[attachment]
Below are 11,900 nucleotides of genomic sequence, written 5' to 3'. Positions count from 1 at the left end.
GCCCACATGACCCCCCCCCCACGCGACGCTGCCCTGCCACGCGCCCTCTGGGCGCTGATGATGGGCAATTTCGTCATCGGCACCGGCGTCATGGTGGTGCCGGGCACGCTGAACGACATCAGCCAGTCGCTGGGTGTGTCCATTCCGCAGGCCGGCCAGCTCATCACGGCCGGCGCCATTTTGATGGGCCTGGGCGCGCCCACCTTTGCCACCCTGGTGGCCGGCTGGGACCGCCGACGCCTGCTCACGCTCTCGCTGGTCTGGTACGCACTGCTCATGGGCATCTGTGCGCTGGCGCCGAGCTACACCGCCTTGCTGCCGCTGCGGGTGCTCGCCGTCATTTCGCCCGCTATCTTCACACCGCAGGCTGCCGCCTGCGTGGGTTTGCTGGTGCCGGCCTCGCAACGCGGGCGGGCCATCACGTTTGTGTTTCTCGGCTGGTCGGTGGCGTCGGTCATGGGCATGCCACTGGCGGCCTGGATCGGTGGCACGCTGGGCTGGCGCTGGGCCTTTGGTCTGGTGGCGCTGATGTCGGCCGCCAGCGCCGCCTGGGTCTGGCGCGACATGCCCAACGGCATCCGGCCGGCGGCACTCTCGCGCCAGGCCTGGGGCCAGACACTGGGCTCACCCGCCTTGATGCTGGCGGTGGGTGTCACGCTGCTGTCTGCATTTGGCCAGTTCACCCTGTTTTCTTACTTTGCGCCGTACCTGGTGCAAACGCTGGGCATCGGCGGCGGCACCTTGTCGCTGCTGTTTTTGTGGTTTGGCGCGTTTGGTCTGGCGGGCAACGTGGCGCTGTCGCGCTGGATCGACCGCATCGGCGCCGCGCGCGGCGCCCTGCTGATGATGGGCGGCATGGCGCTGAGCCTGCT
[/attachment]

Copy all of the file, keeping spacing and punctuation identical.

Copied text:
Below are 11,900 nucleotides of genomic sequence, written 5' to 3'. Positions count from 1 at the left end.
GCCCACATGACCCCCCCCCCACGCGACGCTGCCCTGCCACGCGCCCTCTGGGCGCTGATGATGGGCAATTTCGTCATCGGCACCGGCGTCATGGTGGTGCCGGGCACGCTGAACGACATCAGCCAGTCGCTGGGTGTGTCCATTCCGCAGGCCGGCCAGCTCATCACGGCCGGCGCCATTTTGATGGGCCTGGGCGCGCCCACCTTTGCCACCCTGGTGGCCGGCTGGGACCGCCGACGCCTGCTCACGCTCTCGCTGGTCTGGTACGCACTGCTCATGGGCATCTGTGCGCTGGCGCCGAGCTACACCGCCTTGCTGCCGCTGCGGGTGCTCGCCGTCATTTCGCCCGCTATCTTCACACCGCAGGCTGCCGCCTGCGTGGGTTTGCTGGTGCCGGCCTCGCAACGCGGGCGGGCCATCACGTTTGTGTTTCTCGGCTGGTCGGTGGCGTCGGTCATGGGCATGCCACTGGCGGCCTGGATCGGTGGCACGCTGGGCTGGCGCTGGGCCTTTGGTCTGGTGGCGCTGATGTCGGCCGCCAGCGCCGCCTGGGTCTGGCGCGACATGCCCAACGGCATCCGGCCGGCGGCACTCTCGCGCCAGGCCTGGGGCCAGACACTGGGCTCACCCGCCTTGATGCTGGCGGTGGGTGTCACGCTGCTGTCTGCATTTGGCCAGTTCACCCTGTTTTCTTACTTTGCGCCGTACCTGGTGCAAACGCTGGGCATCGGCGGCGGCACCTTGTCGCTGCTGTTTTTGTGGTTTGGCGCGTTTGGTCTGGCGGGCAACGTGGCGCTGTCGCGCTGGATCGACCGCATCGGCGCCGCGCGCGGCGCCCTGCTGATGATGGGCGGCATGGCGCTGAGCCTGCT